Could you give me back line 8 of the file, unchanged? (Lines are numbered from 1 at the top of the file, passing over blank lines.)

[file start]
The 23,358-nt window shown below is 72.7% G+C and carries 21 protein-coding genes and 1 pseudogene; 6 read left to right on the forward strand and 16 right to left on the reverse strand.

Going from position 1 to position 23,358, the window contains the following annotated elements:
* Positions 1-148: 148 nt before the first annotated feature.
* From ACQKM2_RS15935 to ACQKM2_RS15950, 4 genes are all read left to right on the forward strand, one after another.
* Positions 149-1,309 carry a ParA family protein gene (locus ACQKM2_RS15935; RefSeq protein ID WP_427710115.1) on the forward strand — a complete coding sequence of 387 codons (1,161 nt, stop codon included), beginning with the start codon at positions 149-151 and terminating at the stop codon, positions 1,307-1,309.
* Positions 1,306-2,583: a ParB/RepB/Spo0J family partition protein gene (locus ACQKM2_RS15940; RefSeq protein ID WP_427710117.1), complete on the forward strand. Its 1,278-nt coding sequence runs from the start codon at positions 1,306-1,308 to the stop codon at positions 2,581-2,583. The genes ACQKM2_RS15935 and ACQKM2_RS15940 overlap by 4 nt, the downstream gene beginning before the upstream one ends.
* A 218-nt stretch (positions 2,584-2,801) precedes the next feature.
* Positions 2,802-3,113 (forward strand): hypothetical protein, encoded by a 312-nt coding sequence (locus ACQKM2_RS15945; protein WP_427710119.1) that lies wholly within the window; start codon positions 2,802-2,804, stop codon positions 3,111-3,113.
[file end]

* Positions 2,802-3,113 (forward strand): hypothetical protein, encoded by a 312-nt coding sequence (locus ACQKM2_RS15945; protein WP_427710119.1) that lies wholly within the window; start codon positions 2,802-2,804, stop codon positions 3,111-3,113.